ARTEK RECORDINGS CD16: Jennifer Frautschi - violin Solovision
"Jennifer Frautschi possesses a large and powerful tone and a well-developed technique. In these regards, she's like many other young aspirants to violinistic eminence. But a keen rhythmic sense and quick reflexes that sharpen rapid attacks complement a fine sense of color and a stylistic penetration that set her apart. The Recitativo of Kreisler's Recitativo and Scherzo-Caprice sounds more like delicate Ysaÿe than Kreisler; the Scherzo, although still not quite Kreisler, isn't anyone else either. Frautschi clarifies the stylistic connections with both violinists, following chromatic meandering in the Recitativo with piquant verve in the Scherzo. Kreisler's rhythmic springiness served as a hallmark of his playing; and, since he never recorded this work, it's intriguing to imagine how he performed it (or how Ysaÿe did). Frautschi's version, more than most I have heard, calls the composer's playing to mind. Her exploration of the subtler, more elusive work that Ysaÿe dedicated to Kreisler shares some of this rhythmic spring, and sets ruminative phrases in strong contrast with more virtuosic flourishes, which abound in these works.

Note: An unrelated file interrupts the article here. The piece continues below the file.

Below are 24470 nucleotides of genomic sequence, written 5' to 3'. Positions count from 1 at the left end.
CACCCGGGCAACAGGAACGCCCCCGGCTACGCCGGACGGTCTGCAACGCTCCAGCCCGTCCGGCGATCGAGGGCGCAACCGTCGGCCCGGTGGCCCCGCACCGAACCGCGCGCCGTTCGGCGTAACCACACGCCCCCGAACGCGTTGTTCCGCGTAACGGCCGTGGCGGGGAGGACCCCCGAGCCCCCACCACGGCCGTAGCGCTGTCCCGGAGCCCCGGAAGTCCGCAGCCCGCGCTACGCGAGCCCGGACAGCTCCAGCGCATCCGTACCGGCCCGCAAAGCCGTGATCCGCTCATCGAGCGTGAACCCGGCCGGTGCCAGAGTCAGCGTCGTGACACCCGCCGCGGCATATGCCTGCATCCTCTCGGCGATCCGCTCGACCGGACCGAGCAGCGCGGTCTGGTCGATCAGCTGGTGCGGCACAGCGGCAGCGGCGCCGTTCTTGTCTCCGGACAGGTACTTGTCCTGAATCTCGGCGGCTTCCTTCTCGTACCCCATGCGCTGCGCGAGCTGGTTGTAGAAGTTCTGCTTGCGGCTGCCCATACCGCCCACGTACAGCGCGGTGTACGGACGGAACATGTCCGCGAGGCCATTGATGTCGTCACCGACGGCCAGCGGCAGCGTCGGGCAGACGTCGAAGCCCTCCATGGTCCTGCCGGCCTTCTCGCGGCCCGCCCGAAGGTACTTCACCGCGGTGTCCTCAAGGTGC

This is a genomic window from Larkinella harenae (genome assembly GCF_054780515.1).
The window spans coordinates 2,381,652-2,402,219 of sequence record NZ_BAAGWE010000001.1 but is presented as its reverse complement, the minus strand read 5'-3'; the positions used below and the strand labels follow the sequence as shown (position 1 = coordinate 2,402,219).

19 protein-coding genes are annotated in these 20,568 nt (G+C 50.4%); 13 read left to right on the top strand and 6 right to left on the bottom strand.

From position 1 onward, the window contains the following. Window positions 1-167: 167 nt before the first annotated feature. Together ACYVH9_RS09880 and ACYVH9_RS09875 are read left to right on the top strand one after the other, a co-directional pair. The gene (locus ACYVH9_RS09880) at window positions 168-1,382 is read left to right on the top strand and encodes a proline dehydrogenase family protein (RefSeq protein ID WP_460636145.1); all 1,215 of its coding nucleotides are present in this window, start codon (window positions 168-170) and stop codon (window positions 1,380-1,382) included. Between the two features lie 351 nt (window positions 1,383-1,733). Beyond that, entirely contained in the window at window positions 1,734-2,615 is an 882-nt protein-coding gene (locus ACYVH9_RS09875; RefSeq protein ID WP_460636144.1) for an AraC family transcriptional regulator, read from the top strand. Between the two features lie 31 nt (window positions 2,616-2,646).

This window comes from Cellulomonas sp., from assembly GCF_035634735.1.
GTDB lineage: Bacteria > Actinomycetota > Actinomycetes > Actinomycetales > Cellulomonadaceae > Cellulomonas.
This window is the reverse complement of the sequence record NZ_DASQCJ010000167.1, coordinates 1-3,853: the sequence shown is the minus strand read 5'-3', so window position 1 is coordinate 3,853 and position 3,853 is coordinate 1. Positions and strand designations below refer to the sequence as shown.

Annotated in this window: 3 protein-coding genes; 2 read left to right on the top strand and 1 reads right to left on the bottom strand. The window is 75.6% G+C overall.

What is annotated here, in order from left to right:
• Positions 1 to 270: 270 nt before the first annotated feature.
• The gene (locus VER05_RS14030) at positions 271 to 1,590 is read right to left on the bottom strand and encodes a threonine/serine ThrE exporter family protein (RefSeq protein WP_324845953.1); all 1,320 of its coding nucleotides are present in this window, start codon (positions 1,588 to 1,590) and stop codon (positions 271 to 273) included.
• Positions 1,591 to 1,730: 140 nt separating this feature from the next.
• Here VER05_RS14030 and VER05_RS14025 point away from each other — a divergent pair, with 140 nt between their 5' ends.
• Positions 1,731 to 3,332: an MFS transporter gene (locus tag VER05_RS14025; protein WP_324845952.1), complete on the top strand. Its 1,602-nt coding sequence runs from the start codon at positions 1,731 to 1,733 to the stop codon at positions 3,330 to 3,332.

"As aggressive as Frautschi may sound at times, she doesn't simply slash and burn. The first movement of Bartók's Solo Sonata, and even more, the jagged Fuga that follows, sometimes serve as a pretext for violinists to hack and thrust with the glee of children playing insouciantly with knives. Frautschi's reading of both movements, and of the spectral Presto as well, takes a more introspective tack, though displaying vivid color and extroverted special effects (as in the fugue's pizzicatos).
"Mario Davidovsky's Synchronisms isn't a solo piece in the strictest sense, setting the violin as it does in the context of prerecorded sounds. The composer's note, included in the booklet, cites his intention of unifying the instrumental and the electronic in a coherent whole. The electronic sounds bounce back and forth across the soundstage, and the violin matches their seeming capriciousness with highly virtuosic leaping figuration. I'm not sure whether the composer would tolerate such a response, but the chase sounds like a jolly one (and lots of fun for the violinist), with plenty of local color along the way.
"According to his note, John Harbison wrote his Four Songs of Solitude for his wife, who gave them their first performance almost two decades ago. They're more lyrical than pyrotechnical and, although harmonically diffuse, suggest loose organization around tonal centers and, especially in the third and fourth, familiarity with idiomatic violin technique. Frautschi treats them reflectively, as she did Bartók's Sonata, emphasizing their haunting plaintiveness.
"In this recital, Frautschi plays the 1722 ex-Cadiz Stadivari, with
which she mixes a varied
palette of timbres. Solo recitals and solo-recital recordings have
become more common, but not programs
evincing this combination of aplomb and stylistic sensitivity. Strongly
recommended for these
qualities, as well as for the program's inherent interest -- which
might ingratiate it even with
- Robert Maxham